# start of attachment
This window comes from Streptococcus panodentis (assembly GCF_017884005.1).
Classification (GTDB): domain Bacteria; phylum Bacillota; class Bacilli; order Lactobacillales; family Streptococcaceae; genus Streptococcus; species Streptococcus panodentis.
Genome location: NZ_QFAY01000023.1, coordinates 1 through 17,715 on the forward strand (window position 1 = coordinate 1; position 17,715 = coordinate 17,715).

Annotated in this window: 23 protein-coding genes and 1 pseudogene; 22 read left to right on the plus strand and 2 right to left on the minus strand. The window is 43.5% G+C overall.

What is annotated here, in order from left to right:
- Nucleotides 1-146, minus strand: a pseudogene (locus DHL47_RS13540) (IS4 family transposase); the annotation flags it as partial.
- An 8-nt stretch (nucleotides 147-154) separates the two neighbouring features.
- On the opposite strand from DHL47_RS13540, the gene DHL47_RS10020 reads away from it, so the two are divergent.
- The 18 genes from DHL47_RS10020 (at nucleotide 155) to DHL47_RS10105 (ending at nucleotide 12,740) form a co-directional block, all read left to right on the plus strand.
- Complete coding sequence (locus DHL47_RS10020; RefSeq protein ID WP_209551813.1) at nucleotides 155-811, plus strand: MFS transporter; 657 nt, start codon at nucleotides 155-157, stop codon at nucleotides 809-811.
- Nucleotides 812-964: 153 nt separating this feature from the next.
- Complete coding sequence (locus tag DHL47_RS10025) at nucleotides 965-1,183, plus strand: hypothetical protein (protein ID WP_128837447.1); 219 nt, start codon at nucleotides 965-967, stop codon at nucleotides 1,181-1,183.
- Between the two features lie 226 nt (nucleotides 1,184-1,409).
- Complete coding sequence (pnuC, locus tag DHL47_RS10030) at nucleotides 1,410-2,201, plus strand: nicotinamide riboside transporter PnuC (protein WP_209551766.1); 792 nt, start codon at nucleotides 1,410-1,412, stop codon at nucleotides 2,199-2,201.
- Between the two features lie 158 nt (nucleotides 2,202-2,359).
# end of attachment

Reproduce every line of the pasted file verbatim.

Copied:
This window comes from Streptococcus panodentis (assembly GCF_017884005.1).
Classification (GTDB): domain Bacteria; phylum Bacillota; class Bacilli; order Lactobacillales; family Streptococcaceae; genus Streptococcus; species Streptococcus panodentis.
Genome location: NZ_QFAY01000023.1, coordinates 1 through 17,715 on the forward strand (window position 1 = coordinate 1; position 17,715 = coordinate 17,715).

Annotated in this window: 23 protein-coding genes and 1 pseudogene; 22 read left to right on the plus strand and 2 right to left on the minus strand. The window is 43.5% G+C overall.

What is annotated here, in order from left to right:
- Nucleotides 1-146, minus strand: a pseudogene (locus DHL47_RS13540) (IS4 family transposase); the annotation flags it as partial.
- An 8-nt stretch (nucleotides 147-154) separates the two neighbouring features.
- On the opposite strand from DHL47_RS13540, the gene DHL47_RS10020 reads away from it, so the two are divergent.
- The 18 genes from DHL47_RS10020 (at nucleotide 155) to DHL47_RS10105 (ending at nucleotide 12,740) form a co-directional block, all read left to right on the plus strand.
- Complete coding sequence (locus DHL47_RS10020; RefSeq protein ID WP_209551813.1) at nucleotides 155-811, plus strand: MFS transporter; 657 nt, start codon at nucleotides 155-157, stop codon at nucleotides 809-811.
- Nucleotides 812-964: 153 nt separating this feature from the next.
- Complete coding sequence (locus tag DHL47_RS10025) at nucleotides 965-1,183, plus strand: hypothetical protein (protein ID WP_128837447.1); 219 nt, start codon at nucleotides 965-967, stop codon at nucleotides 1,181-1,183.
- Between the two features lie 226 nt (nucleotides 1,184-1,409).
- Complete coding sequence (pnuC, locus tag DHL47_RS10030) at nucleotides 1,410-2,201, plus strand: nicotinamide riboside transporter PnuC (protein WP_209551766.1); 792 nt, start codon at nucleotides 1,410-1,412, stop codon at nucleotides 2,199-2,201.
- Between the two features lie 158 nt (nucleotides 2,202-2,359).